Stack Overflow is a community of 4.7 million programmers, just like you, helping each other.

Join them; it only takes a minute:

Sign up
Join the Stack Overflow community to:
  1. Ask programming questions
  2. Answer and help your peers
  3. Get recognized for your expertise

Notice in the image below the 1px highlight below the text in the grey panel. How could this be achieved with WPF/Silverlight?

Valid XHTML.

share|improve this question
    
Do you have access to the source of what produced these? What software is it? – ChrisF Feb 21 '10 at 18:18
    
Nope I just saw the image online and know the effect is used a lot on Macs. – Burt Feb 21 '10 at 18:45
up vote 5 down vote accepted

In Silverlight 3, it is called a DropShadow effect.

Eg.

  <Border Height="300" Width="300" Background="Gray">
        <Border.Effect>
            <DropShadowEffect Opacity="0.34" ShadowDepth="9" Direction="542" BlurRadius="9"/>
        </Border.Effect>
  </Border>
share|improve this answer
    
I am talking about the text. The 1 pixel white line under the text. – Burt Feb 21 '10 at 18:35
    
The effect can still be achieved with the drop shadow, thanks. – Burt Feb 21 '10 at 18:40

I stumbled upon this while trying to figure out how to do this myself.

In my case, I didn't control the original application (Visual Studio, incidentally) and when I applied any additional WPF elements the result was bizarre with the "glow-shadow" being quite removed from the text. I could never figure out how to make it work so I wrote a ShaderEffect specific for this.

You can download the project from its repo.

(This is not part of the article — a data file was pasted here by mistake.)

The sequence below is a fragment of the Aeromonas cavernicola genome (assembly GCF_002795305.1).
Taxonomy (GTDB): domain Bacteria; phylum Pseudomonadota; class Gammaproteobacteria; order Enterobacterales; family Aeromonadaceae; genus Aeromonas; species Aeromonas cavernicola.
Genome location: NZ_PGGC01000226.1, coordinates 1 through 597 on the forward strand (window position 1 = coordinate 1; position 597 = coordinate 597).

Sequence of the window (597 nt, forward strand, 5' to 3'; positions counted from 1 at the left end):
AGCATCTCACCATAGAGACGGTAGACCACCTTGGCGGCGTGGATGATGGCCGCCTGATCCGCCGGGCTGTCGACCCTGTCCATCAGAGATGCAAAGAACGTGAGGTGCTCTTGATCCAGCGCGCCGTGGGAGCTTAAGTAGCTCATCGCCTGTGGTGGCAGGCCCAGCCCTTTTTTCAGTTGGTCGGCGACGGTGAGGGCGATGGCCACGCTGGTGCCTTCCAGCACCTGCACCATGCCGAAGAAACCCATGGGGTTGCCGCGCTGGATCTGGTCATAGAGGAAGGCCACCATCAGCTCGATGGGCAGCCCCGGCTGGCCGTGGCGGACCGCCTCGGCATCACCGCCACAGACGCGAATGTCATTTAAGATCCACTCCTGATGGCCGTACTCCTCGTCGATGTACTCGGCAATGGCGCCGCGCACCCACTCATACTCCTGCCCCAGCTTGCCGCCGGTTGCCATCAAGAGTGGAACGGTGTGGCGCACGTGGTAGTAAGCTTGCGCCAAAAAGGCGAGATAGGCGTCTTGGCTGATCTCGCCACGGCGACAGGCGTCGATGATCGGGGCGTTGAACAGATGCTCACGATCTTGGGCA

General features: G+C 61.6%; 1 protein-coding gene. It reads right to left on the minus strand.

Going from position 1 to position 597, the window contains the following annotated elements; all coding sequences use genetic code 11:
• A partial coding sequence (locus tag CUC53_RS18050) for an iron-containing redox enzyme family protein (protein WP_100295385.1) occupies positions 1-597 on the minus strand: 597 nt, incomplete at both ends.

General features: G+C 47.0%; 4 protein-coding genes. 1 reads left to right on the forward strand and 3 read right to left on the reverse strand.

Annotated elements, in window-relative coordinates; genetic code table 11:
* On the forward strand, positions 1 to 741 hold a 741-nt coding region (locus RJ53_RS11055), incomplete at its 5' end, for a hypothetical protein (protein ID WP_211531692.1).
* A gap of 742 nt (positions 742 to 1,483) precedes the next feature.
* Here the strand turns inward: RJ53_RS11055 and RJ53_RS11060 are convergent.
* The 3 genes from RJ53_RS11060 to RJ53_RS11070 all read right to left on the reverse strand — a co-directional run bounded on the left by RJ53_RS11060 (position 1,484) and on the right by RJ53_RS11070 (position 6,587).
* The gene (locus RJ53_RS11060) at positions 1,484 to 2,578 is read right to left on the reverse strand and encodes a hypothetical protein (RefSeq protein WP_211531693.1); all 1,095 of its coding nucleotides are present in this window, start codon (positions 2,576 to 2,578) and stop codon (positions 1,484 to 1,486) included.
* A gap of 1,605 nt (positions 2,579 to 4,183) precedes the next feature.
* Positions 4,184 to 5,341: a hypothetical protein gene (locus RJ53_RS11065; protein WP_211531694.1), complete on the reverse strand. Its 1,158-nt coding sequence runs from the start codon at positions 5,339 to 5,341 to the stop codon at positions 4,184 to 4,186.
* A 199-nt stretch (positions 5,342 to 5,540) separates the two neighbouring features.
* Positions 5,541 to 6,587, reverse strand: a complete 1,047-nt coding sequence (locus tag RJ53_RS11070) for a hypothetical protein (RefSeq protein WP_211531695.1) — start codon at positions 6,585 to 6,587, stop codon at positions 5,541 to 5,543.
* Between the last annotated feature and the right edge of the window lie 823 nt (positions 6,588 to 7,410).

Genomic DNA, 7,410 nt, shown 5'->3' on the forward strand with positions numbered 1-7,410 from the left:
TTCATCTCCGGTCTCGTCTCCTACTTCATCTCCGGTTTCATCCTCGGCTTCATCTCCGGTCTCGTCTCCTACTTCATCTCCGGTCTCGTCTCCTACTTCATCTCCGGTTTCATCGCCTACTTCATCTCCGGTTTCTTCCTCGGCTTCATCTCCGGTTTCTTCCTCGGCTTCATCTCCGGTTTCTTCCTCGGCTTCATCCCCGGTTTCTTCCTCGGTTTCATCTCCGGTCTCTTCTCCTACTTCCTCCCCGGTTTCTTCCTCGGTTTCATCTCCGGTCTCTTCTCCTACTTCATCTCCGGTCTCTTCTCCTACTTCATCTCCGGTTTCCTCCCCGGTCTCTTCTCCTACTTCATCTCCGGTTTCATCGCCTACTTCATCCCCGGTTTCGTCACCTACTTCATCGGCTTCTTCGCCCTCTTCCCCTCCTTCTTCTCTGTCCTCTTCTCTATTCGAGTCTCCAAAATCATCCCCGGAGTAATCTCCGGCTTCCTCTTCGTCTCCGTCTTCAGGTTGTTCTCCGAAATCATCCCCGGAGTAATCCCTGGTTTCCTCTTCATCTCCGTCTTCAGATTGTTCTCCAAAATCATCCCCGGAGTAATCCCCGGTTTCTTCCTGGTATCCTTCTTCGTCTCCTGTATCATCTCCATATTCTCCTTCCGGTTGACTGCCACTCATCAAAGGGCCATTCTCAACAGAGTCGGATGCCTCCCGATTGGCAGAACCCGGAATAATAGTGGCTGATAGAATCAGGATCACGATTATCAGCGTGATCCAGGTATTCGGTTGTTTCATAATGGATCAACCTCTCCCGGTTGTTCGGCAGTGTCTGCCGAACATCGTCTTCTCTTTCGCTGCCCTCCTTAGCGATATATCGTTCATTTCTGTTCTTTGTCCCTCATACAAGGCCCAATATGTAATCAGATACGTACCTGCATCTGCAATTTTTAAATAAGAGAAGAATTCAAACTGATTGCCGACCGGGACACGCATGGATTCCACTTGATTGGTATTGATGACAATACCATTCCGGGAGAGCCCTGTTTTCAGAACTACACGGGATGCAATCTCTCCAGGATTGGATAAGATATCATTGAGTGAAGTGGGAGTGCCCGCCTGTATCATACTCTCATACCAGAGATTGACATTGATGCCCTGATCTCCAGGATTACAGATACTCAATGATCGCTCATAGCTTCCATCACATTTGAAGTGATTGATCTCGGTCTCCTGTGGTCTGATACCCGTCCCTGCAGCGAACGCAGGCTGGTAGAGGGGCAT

To use it, apply the effect directly to the text element (label, text block, etc):

<Label Content="My Label Content">
    <Label.Effect>
        <effects:ChiseledTextEffect 
                 ShadowIntensity="1" GlowIntensity="1" Size="0.5" MixDivisor="3" />
    </Label.Effect>
</Label>

Of course, include:

xmlns:effects="clr-namespace:Diagonactic.WPF.Effects;assembly=Diagonactic.WPF"

... in the appropriate place in your XAML and reference the project.

The parameters I've included are actually the defaults, so you can leave them off unless you need to tweak it.

My aim was for a well performing chisel (or bevel if Size is set to a negative number) implemented as an HLSL/WPF ShaderEffect. It's PixelShader 2.0, so it should work with Silverlight, though I haven't personally tested it.

The full documentation is here and there's a screenshot of how it looks configured a little subtler than the defaults will give you, but here's the brief version:

Size - Pixel size for glow/shadow (0.5 would produce a visible glow underneath; shadow above is extremely subtle and would be invisible in dark text like that in the sample). Use a negative number to get a bevel.

Glow/ShadowIntensity - Increases/Decreases effect. Increasing both simultaneously leaves the text in its original color, increasing one or the other will affect the color of the rendered text and the intensity of the effect.

MixDivisor - Blends the text and effect into the background. 3.0 is a very subtle blend, 2.0 is none at all. Increasing the number beyond 3.0 is useful if the text will be sitting on top of an image or inconsistent background, but result in the text being at a lower contrast with the background. The intensities and divisor work together for this use case.

share|improve this answer

Your Answer

 
discard

By posting your answer, you agree to the privacy policy and terms of service.

Not the answer you're looking for? Browse other questions tagged or ask your own question.